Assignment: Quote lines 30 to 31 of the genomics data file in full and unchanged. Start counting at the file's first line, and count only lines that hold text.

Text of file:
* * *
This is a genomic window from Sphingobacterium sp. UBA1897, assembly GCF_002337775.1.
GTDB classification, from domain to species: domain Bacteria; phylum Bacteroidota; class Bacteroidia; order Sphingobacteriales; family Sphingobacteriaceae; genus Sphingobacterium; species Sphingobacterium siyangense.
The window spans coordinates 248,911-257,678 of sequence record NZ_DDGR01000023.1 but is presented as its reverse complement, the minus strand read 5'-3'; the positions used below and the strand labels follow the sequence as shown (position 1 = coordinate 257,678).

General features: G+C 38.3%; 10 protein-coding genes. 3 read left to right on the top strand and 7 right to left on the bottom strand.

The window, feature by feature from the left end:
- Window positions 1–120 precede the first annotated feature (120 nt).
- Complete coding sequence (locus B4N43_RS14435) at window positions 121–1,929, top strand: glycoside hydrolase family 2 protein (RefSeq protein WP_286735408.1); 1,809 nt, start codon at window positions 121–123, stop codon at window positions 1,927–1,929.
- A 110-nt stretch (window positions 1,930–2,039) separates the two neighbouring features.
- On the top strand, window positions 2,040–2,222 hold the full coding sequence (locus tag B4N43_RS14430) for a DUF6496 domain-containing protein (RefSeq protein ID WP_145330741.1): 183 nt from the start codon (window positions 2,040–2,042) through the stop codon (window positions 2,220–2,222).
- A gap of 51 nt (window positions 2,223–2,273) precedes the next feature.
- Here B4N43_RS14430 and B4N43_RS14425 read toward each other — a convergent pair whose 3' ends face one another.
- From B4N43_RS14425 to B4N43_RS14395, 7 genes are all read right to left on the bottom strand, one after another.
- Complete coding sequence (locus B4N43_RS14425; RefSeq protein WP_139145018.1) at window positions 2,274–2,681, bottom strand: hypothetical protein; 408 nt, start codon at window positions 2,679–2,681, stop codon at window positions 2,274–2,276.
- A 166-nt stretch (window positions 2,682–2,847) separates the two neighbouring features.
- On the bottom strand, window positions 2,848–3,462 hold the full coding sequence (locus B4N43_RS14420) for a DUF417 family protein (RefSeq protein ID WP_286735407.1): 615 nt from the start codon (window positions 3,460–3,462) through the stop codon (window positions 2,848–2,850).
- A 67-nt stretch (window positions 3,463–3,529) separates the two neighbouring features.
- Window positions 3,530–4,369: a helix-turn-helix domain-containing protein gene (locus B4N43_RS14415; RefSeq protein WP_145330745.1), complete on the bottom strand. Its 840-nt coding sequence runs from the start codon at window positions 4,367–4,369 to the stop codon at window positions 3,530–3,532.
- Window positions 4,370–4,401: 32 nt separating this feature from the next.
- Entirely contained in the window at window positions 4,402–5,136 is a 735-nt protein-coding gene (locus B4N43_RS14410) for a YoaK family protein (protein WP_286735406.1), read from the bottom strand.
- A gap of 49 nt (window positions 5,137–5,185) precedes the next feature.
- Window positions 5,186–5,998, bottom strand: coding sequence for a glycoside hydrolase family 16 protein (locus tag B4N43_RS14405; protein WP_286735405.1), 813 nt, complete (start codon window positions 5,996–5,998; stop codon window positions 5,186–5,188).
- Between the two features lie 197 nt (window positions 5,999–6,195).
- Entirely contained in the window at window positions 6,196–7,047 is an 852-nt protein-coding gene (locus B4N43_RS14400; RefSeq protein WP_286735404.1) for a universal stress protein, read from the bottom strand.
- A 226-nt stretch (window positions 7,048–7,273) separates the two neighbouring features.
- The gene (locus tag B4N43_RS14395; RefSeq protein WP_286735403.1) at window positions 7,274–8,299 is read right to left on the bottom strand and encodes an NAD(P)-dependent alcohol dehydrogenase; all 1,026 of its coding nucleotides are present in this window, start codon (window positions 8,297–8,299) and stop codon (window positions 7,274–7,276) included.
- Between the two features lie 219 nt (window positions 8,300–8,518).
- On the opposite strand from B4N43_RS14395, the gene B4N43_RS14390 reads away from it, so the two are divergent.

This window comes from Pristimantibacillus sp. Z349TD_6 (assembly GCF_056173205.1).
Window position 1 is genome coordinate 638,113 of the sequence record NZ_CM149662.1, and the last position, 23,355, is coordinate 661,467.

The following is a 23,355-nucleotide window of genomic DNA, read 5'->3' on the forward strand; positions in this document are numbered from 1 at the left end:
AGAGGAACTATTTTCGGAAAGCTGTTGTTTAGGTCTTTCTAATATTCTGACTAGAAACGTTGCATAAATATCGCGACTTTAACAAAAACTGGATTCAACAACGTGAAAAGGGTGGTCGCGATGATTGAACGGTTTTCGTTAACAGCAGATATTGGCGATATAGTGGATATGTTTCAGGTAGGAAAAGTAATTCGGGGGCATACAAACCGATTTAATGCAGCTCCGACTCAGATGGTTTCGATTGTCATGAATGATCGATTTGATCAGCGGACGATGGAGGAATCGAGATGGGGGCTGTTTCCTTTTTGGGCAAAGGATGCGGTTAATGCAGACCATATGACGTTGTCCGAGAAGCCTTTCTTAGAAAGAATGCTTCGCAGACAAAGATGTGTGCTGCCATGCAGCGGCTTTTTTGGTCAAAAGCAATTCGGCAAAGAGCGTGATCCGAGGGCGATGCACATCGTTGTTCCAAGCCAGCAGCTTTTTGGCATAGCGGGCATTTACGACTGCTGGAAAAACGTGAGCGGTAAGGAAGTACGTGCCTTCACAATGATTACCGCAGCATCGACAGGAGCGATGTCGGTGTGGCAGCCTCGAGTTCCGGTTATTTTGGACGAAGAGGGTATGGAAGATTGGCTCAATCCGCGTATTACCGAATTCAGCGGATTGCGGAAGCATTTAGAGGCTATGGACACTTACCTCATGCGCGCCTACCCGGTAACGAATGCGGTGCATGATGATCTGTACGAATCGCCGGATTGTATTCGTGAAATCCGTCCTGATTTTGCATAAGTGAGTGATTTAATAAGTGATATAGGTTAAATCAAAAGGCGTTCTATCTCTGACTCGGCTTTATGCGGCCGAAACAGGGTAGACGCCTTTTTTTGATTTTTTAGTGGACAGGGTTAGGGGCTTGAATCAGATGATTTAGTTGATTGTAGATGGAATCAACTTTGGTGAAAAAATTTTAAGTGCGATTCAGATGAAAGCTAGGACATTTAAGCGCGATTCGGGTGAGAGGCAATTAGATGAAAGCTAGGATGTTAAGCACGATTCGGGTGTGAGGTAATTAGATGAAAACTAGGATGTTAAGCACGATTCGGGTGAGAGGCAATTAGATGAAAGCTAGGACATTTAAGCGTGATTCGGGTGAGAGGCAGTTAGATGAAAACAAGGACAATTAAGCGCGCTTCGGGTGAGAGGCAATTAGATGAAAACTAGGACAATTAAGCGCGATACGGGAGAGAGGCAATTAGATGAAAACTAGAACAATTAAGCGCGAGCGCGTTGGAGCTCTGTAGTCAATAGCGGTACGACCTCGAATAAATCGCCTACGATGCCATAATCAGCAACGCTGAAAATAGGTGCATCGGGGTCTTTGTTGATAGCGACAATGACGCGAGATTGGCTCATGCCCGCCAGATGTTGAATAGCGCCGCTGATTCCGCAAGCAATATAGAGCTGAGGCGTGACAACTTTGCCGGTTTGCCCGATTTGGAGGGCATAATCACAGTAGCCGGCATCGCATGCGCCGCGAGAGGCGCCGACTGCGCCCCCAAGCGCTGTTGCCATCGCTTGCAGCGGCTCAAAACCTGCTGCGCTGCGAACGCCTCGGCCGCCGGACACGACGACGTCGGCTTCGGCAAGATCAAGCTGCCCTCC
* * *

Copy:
The following is a 23,355-nucleotide window of genomic DNA, read 5'->3' on the forward strand; positions in this document are numbered from 1 at the left end:
AGAGGAACTATTTTCGGAAAGCTGTTGTTTAGGTCTTTCTAATATTCTGACTAGAAACGTTGCATAAATATCGCGACTTTAACAAAAACTGGATTCAACAACGTGAAAAGGGTGGTCGCGATGATTGAACGGTTTTCGTTAACAGCAGATATTGGCGATATAGTGGATATGTTTCAGGTAGGAAAAGTAATTCGGGGGCATACAAACCGATTTAATGCAGCTCCGACTCAGATGGTTTCGATTGTCATGAATGATCGATTTGATCAGCGGACGATGGAGGAATCGAGATGGGGGCTGTTTCCTTTTTGGGCAAAGGATGCGGTTAATGCAGACCATATGACGTTGTCCGAGAAGCCTTTCTTAGAAAGAATGCTTCGCAGACAAAGATGTGTGCTGCCATGCAGCGGCTTTTTTGGTCAAAAGCAATTCGGCAAAGAGCGTGATCCGAGGGCGATGCACATCGTTGTTCCAAGCCAGCAGCTTTTTGGCATAGCGGGCATTTACGACTGCTGGAAAAACGTGAGCGGTAAGGAAGTACGTGCCTTCACAATGATTACCGCAGCATCGACAGGAGCGATGTCGGTGTGGCAGCCTCGAGTTCCGGTTATTTTGGACGAAGAGGGTATGGAAGATTGGCTCAATCCGCGTATTACCGAATTCAGCGGATTGCGGAAGCATTTAGAGGCTATGGACACTTACCTCATGCGCGCCTACCCGGTAACGAATGCGGTGCATGATGATCTGTACGAATCGCCGGATTGTATTCGTGAAATCCGTCCTGATTTTGCATAAGTGAGTGATTTAATAAGTGATATAGGTTAAATCAAAAGGCGTTCTATCTCTGACTCGGCTTTATGCGGCCGAAACAGGGTAGACGCCTTTTTTTGATTTTTTAGTGGACAGGGTTAGGGGCTTGAATCAGATGATTTAGTTGATTGTAGATGGAATCAACTTTGGTGAAAAAATTTTAAGTGCGATTCAGATGAAAGCTAGGACATTTAAGCGCGATTCGGGTGAGAGGCAATTAGATGAAAGCTAGGATGTTAAGCACGATTCGGGTGTGAGGTAATTAGATGAAAACTAGGATGTTAAGCACGATTCGGGTGAGAGGCAATTAGATGAAAGCTAGGACATTTAAGCGTGATTCGGGTGAGAGGCAGTTAGATGAAAACAAGGACAATTAAGCGCGCTTCGGGTGAGAGGCAATTAGATGAAAACTAGGACAATTAAGCGCGATACGGGAGAGAGGCAATTAGATGAAAACTAGAACAATTAAGCGCGAGCGCGTTGGAGCTCTGTAGTCAATAGCGGTACGACCTCGAATAAATCGCCTACGATGCCATAATCAGCAACGCTGAAAATAGGTGCATCGGGGTCTTTGTTGATAGCGACAATGACGCGAGATTGGCTCATGCCCGCCAGATGTTGAATAGCGCCGCTGATTCCGCAAGCAATATAGAGCTGAGGCGTGACAACTTTGCCGGTTTGCCCGATTTGGAGGGCATAATCACAGTAGCCGGCATCGCATGCGCCGCGAGAGGCGCCGACTGCGCCCCCAAGCGCTGTTGCCATCGCTTGCAGCGGCTCAAAACCTGCTGCGCTGCGAACGCCTCGGCCGCCGGACACGACGACGTCGGCTTCGGCAAGATCAAGCTGCCCTCC